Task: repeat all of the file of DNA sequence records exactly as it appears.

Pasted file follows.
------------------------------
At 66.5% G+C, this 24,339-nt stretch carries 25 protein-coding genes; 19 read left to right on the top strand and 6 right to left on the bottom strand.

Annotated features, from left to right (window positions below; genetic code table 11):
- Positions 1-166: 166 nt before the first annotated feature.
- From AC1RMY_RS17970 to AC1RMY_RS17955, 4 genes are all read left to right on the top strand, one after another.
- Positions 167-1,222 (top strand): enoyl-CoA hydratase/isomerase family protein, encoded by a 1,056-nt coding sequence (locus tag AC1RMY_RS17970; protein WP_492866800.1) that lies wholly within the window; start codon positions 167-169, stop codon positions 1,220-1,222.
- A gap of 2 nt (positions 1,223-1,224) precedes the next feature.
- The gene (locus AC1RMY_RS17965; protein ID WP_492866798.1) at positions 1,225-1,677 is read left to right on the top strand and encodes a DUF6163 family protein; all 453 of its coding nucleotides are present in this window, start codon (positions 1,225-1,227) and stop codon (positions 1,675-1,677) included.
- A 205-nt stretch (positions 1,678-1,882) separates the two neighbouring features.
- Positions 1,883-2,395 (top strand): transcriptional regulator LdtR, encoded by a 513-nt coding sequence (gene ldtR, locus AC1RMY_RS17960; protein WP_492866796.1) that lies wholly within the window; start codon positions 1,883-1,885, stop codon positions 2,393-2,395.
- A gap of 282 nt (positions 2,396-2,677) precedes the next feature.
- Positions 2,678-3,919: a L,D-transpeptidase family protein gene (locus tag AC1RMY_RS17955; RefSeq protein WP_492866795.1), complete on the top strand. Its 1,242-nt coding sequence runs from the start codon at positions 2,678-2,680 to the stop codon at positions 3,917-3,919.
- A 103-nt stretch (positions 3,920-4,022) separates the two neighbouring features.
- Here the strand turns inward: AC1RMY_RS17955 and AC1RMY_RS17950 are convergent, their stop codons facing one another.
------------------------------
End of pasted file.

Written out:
At 66.5% G+C, this 24,339-nt stretch carries 25 protein-coding genes; 19 read left to right on the top strand and 6 right to left on the bottom strand.

Annotated features, from left to right (window positions below; genetic code table 11):
- Positions 1-166: 166 nt before the first annotated feature.
- From AC1RMY_RS17970 to AC1RMY_RS17955, 4 genes are all read left to right on the top strand, one after another.
- Positions 167-1,222 (top strand): enoyl-CoA hydratase/isomerase family protein, encoded by a 1,056-nt coding sequence (locus tag AC1RMY_RS17970; protein WP_492866800.1) that lies wholly within the window; start codon positions 167-169, stop codon positions 1,220-1,222.
- A gap of 2 nt (positions 1,223-1,224) precedes the next feature.
- The gene (locus AC1RMY_RS17965; protein ID WP_492866798.1) at positions 1,225-1,677 is read left to right on the top strand and encodes a DUF6163 family protein; all 453 of its coding nucleotides are present in this window, start codon (positions 1,225-1,227) and stop codon (positions 1,675-1,677) included.
- A 205-nt stretch (positions 1,678-1,882) separates the two neighbouring features.
- Positions 1,883-2,395 (top strand): transcriptional regulator LdtR, encoded by a 513-nt coding sequence (gene ldtR, locus AC1RMY_RS17960; protein WP_492866796.1) that lies wholly within the window; start codon positions 1,883-1,885, stop codon positions 2,393-2,395.
- A gap of 282 nt (positions 2,396-2,677) precedes the next feature.
- Positions 2,678-3,919: a L,D-transpeptidase family protein gene (locus tag AC1RMY_RS17955; RefSeq protein WP_492866795.1), complete on the top strand. Its 1,242-nt coding sequence runs from the start codon at positions 2,678-2,680 to the stop codon at positions 3,917-3,919.
- A 103-nt stretch (positions 3,920-4,022) separates the two neighbouring features.
- Here the strand turns inward: AC1RMY_RS17955 and AC1RMY_RS17950 are convergent, their stop codons facing one another.